How to Nurture an Attitude of Gratitude
You’ve just wiped the last smear of Halloween candy from your child’s face, and already the Christmas music is playing. Thanksgiving may get short shrift in retail stores or the media, but you can nurture thankfulness this month and year-round in your children’s hearts and minds.
The holiday is a nice milestone for emphasis and a good history lesson, but like many other values, thankfulness is one children learn from examples.
As you set the table, you can remind your children of our nation’s beginnings and the thankful Pilgrims in Plymouth with a few kernels of corn.
The familiar story tells of how the new Americans celebrated a bountiful feast with Native American friends. But the sometimes forgottten part of the story is how the Pilgrims had overestimated their food supply, and in the year following that feast, food was scarce. The settlers often survived on very small amounts of corn.
Legend holds that in coming years at harvest time, they would set five kernels of corn beside each plate to remind them of their deliverence and blessings.
We don’t have to starve our children to help them be thankful for gifts from God or from others.
Brenda Nixon, a nationally recognized child behavior expert, speaker, and author, says training starts at a young age.
“Because children are egocentric – self-absorbed – they don’t begin to feel gratitude or understand the idea until the preschool years,” she said. “Even then, it’s a small understanding. But the feelings grow as do the children. Hopefully, if parents model gratitude, kids will absorb their attitude and begin practicing thankful behaviors, too.”
Children need to hear their parents say thank you to others, even as they are taught to say it.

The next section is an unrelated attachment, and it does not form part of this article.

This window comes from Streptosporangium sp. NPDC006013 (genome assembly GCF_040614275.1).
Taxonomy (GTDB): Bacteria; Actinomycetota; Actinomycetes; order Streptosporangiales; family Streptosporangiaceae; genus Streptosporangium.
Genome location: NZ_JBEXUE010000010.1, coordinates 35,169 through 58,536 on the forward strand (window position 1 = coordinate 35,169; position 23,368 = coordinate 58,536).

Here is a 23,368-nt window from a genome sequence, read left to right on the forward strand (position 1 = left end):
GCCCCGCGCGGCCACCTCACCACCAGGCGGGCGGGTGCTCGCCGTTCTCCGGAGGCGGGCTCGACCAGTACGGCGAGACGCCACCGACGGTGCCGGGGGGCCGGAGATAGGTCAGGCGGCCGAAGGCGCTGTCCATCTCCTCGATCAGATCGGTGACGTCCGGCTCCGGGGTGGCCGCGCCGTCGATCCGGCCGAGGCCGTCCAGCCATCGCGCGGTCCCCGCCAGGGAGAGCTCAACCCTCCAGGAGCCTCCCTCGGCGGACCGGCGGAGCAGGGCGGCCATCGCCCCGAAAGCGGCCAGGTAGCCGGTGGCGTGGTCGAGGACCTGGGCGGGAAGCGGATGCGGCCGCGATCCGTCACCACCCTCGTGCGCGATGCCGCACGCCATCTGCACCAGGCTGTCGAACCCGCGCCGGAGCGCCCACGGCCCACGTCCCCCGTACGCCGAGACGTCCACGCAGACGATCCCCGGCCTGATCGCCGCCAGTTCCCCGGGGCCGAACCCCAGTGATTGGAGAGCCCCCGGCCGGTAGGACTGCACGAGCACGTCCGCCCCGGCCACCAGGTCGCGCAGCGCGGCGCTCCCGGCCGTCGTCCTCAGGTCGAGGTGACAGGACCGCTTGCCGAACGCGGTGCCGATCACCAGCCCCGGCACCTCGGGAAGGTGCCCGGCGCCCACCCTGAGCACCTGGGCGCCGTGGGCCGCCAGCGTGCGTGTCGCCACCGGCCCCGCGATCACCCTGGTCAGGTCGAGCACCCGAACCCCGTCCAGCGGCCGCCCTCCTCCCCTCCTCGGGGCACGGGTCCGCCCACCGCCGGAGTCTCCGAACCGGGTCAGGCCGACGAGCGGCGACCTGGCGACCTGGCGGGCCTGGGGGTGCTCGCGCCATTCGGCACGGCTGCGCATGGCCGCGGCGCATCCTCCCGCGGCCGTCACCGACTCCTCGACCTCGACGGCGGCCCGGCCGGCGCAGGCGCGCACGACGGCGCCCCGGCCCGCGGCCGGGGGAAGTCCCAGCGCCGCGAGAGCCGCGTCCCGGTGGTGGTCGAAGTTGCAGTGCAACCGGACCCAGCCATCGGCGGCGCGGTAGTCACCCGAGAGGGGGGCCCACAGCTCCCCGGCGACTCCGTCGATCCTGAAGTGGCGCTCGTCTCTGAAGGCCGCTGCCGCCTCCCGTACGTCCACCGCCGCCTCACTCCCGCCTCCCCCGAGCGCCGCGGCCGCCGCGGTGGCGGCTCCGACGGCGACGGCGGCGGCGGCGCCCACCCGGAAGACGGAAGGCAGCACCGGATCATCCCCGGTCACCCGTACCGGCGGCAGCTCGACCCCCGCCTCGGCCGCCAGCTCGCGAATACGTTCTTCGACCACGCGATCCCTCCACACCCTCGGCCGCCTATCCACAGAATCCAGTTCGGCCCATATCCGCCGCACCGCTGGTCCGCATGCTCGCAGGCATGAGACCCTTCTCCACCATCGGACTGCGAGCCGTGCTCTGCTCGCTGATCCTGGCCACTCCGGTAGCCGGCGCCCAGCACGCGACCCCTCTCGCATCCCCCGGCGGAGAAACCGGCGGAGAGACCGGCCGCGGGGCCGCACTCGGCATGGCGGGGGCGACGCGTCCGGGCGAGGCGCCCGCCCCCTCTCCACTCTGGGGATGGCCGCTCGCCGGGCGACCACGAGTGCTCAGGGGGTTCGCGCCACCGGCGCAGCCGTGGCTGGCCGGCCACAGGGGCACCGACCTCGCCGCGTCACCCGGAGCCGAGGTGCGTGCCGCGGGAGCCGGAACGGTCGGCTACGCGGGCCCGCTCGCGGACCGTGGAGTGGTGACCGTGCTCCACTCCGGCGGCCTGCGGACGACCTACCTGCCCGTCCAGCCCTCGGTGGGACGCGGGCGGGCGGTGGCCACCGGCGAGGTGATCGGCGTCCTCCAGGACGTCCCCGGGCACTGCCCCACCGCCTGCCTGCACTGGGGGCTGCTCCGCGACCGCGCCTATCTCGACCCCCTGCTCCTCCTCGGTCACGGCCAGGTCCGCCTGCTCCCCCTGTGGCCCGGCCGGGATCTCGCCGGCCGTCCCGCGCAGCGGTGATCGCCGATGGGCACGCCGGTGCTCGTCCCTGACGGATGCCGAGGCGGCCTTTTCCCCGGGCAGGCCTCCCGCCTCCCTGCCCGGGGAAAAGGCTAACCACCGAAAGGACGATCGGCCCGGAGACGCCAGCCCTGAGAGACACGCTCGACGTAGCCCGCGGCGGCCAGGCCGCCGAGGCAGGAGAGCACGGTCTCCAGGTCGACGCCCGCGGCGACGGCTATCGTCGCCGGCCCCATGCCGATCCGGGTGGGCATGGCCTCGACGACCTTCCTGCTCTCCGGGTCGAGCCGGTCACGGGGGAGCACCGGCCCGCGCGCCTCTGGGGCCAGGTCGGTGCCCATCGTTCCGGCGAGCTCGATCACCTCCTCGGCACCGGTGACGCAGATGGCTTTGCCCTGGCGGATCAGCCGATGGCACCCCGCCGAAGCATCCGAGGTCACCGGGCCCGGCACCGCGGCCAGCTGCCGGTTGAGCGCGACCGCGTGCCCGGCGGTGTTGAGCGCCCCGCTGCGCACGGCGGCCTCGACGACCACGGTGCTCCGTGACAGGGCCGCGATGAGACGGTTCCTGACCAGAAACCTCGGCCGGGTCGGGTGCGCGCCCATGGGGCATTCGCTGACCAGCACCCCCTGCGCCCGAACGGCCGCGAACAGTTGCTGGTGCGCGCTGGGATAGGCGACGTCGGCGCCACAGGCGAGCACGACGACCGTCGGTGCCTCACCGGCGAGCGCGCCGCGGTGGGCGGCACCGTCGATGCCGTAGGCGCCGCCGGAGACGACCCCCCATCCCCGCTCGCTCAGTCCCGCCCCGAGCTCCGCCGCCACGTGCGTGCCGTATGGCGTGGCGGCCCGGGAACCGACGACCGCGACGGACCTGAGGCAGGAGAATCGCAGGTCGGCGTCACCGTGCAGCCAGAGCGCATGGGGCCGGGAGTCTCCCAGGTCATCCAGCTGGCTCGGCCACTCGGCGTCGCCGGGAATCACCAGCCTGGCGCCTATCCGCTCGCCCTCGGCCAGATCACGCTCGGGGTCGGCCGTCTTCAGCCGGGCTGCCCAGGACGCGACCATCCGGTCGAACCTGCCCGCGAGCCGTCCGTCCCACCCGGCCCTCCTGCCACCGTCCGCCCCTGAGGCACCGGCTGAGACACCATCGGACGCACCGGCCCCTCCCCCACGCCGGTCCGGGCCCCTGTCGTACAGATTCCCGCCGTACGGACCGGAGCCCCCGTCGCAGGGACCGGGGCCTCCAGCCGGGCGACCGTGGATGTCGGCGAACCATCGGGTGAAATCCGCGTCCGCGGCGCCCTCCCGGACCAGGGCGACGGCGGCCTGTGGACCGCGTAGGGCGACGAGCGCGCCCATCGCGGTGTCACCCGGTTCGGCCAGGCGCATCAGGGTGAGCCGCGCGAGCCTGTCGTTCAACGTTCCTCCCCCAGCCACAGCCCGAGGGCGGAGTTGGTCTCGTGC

“Quite simply, parents must model how to express gratitude by frequently saying things like, ‘Thank you’ or ‘I appreciate that’ so children overhear and copy those statements,” she said.
A few hands-on activities for November can help children spend time remembering what they appreciate (or should): Teachers or parents can help children make small books featuring things on each page that they are thankful for – pictures of a house, family, pet, belongings. A variation on that theme is to take a coloring page of a turkey and write the names of these things on each feather.
For older children who are no longer interested in coloring, keep a list on the refrigerator or in another prominent place, where family members can write what things they are thankful for.
In this month’s issue of Charlotte Parent, Linda Kastiel Kozlowski, a freelance writer from Glen Ellyn, Ill., writes about the “thankful tree” that her family creates. These ideas and others can help foster an attitude of gratitude in children and in parents for the holiday season and beyond.
Courtney St. Onge is Charlotte Parent’s web editor.